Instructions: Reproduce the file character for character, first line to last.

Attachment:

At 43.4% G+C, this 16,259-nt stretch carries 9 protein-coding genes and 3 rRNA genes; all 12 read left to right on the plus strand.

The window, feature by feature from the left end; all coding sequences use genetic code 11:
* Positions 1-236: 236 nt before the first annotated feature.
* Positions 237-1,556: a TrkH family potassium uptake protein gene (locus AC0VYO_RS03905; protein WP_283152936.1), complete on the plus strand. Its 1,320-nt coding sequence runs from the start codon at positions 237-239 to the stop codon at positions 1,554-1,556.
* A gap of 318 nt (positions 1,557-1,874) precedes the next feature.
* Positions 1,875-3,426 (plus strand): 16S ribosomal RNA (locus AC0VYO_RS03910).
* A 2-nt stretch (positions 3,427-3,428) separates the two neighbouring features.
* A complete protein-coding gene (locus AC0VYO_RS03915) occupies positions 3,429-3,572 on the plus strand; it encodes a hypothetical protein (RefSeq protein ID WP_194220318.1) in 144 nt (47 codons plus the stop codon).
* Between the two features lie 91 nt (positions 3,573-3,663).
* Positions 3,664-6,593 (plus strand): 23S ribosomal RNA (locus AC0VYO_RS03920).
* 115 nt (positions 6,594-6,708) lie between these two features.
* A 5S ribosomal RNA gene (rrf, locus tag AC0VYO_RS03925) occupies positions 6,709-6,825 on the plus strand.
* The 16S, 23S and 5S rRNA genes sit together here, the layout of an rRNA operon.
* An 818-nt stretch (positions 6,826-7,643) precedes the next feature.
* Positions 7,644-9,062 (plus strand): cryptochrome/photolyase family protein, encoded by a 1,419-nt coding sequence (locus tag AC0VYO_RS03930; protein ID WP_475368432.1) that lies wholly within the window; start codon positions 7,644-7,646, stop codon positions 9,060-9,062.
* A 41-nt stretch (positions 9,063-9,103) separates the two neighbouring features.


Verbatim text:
At 43.4% G+C, this 16,259-nt stretch carries 9 protein-coding genes and 3 rRNA genes; all 12 read left to right on the plus strand.

The window, feature by feature from the left end; all coding sequences use genetic code 11:
* Positions 1-236: 236 nt before the first annotated feature.
* Positions 237-1,556: a TrkH family potassium uptake protein gene (locus AC0VYO_RS03905; protein WP_283152936.1), complete on the plus strand. Its 1,320-nt coding sequence runs from the start codon at positions 237-239 to the stop codon at positions 1,554-1,556.
* A gap of 318 nt (positions 1,557-1,874) precedes the next feature.
* Positions 1,875-3,426 (plus strand): 16S ribosomal RNA (locus AC0VYO_RS03910).
* A 2-nt stretch (positions 3,427-3,428) separates the two neighbouring features.
* A complete protein-coding gene (locus AC0VYO_RS03915) occupies positions 3,429-3,572 on the plus strand; it encodes a hypothetical protein (RefSeq protein ID WP_194220318.1) in 144 nt (47 codons plus the stop codon).
* Between the two features lie 91 nt (positions 3,573-3,663).
* Positions 3,664-6,593 (plus strand): 23S ribosomal RNA (locus AC0VYO_RS03920).
* 115 nt (positions 6,594-6,708) lie between these two features.
* A 5S ribosomal RNA gene (rrf, locus tag AC0VYO_RS03925) occupies positions 6,709-6,825 on the plus strand.
* The 16S, 23S and 5S rRNA genes sit together here, the layout of an rRNA operon.
* An 818-nt stretch (positions 6,826-7,643) precedes the next feature.
* Positions 7,644-9,062 (plus strand): cryptochrome/photolyase family protein, encoded by a 1,419-nt coding sequence (locus tag AC0VYO_RS03930; protein ID WP_475368432.1) that lies wholly within the window; start codon positions 7,644-7,646, stop codon positions 9,060-9,062.
* A 41-nt stretch (positions 9,063-9,103) separates the two neighbouring features.